Jump to content

racemize

Member
  • Posts

    2,793
  • Joined

  • Last visited

Everything posted by racemize

  1. Good point, yes, have not had any withholding from the annual dividend in that account, so probably would work for this.
  2. It is not clear to me what the tax implications (e.g., Canadian withholding) if this is sold via a U.S. IRA. Any thoughts from board members?
  3. If they were basing it on the patent value, I wish they had talked to me. That was peak wireless patent price when those previous transactions went down (nortel and motorola). Experts would have known that at the time. Also everyone out there saying “patent value” is a thesis (for virtually any stock) who isn’t in that specific patent space—don’t put too much weight on it. Patents are very tricky and fickle things.
  4. Refused to comment on BB, several questions on it. All shorts closed.
  5. What was said? Rough version: Called in and told him he needed to step away, he wasn't paying attention anymore, and had lost his touch. Continued by saying that Prem didn't understand any of the companies he was investing in and wasn't doing any detailed analysis on microeconomics, his partners agreed but were Canadian so too nice to tell him, and the bankers were cowards not asking hard questions because Canada doesn't have enough good companies.
  6. wow, which one of you just went off on Prem on the call?
  7. Pelosi didn’t ask for $2k checks?
  8. Apparently BB is making the rounds on various YOLO places, e.g., WSB, TikTok. (This is what I hear anyway)
  9. I believe BAM was in warehousing/logistics first and sold it to BX or others. 2018 investor day transcript:
  10. At least according to ycharts 2010 eps was around 13$ which would be a cagr of ~14%. Don't know about ycharts. I used the 10-k. See attached. Missing the stock split--in today's numbers it was $13.16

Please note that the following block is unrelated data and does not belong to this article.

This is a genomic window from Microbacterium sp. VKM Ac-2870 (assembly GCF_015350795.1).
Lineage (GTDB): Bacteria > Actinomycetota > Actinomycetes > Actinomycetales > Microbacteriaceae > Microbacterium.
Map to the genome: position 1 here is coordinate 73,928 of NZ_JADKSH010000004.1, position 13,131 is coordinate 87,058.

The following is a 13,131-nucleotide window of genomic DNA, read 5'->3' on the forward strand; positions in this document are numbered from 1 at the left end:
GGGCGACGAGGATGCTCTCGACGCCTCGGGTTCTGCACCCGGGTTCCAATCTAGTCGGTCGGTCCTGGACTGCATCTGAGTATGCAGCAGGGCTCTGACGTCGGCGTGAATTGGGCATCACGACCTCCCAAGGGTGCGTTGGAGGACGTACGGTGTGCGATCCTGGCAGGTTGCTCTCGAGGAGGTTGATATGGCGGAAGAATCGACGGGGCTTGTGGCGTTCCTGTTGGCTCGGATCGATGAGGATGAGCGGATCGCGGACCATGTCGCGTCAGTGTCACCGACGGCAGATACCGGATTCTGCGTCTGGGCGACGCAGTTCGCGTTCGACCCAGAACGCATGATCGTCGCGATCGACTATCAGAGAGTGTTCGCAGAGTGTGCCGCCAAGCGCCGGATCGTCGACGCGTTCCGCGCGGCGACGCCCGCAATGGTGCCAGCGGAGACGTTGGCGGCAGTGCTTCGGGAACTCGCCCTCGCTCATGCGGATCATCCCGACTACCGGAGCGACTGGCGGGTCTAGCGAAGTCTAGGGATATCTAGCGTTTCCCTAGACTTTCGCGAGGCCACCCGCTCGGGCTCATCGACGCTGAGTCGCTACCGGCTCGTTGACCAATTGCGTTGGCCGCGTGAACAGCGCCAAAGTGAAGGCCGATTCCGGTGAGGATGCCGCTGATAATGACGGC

11. +1 pupil, surprised so many people reacting to the sale of less than 1% of a company that doesn't meet his requirements in the first place.
  12. Would you ever expect them to trade above par, given how low rates have gone? I need to look at the terms again. No, just trading back to where they were in 2019 is sufficient. Meantime, 8% yield or so.
  13. Viking, what's your short-term trade target here? Getting back to book value? One idea, and I've switched to it, is just buying the preferreds. If you are aiming to get to book value, I'm assuming they will get back to $20-$25 (depending on the series) at the same or better pace than common.
  14. Sanjeev, I'm curious as to what you think of the fact that insiders all all buying preferred shares rather than common shares? They seem to have quite a bit of upside themselves these days...
  15. MKL has a lot more specialty policies than BRK I believe. And that's where language gets a little weird, as those are not standardized. I for example, have a policy from MKL (only 5%, as it was a lloyd's syndicate) that specifically covers business interruption when the government shuts you down for "an occurence of an identified human disease", with no pandemic exclusion language or addendum.
  16. Oh, why did the Fed make us take on too much leverage over the past decade! Who knew that leverage can be a bad thing! Let’s see who makes it out of this stronger—PE with high leverage or BRK with cash on hand... just as a data point, BX just said they took no money from the government, don't plan to, and have ample reserves to support their companies. just as a data point, the largest 19 US banks 'returned' almost $80B to shareholders between the third quarter of 2007, when some felt trouble was being contained, through the accelerating phase of 2008. Interesting to note that the $80B (and more) was 'returned' to banks as part of a plan labelled, as typically is in those cases, with capital letters. The banks are much better capitalized at this point and the present environment, by itself, has little 'predictive' power but this is only to say that it may be risky to assess risk from the point of view of actors (like private equity) who tend to act pro-cyclically and to be lagging indicators. BX has > $100 billion in available dry powder. edit: anyway, you guys have helped me decide to continue not to post here. Carry on!
  17. Oh, why did the Fed make us take on too much leverage over the past decade! Who knew that leverage can be a bad thing! Let’s see who makes it out of this stronger—PE with high leverage or BRK with cash on hand... just as a data point, BX just said they took no money from the government, don't plan to, and have ample reserves to support their companies.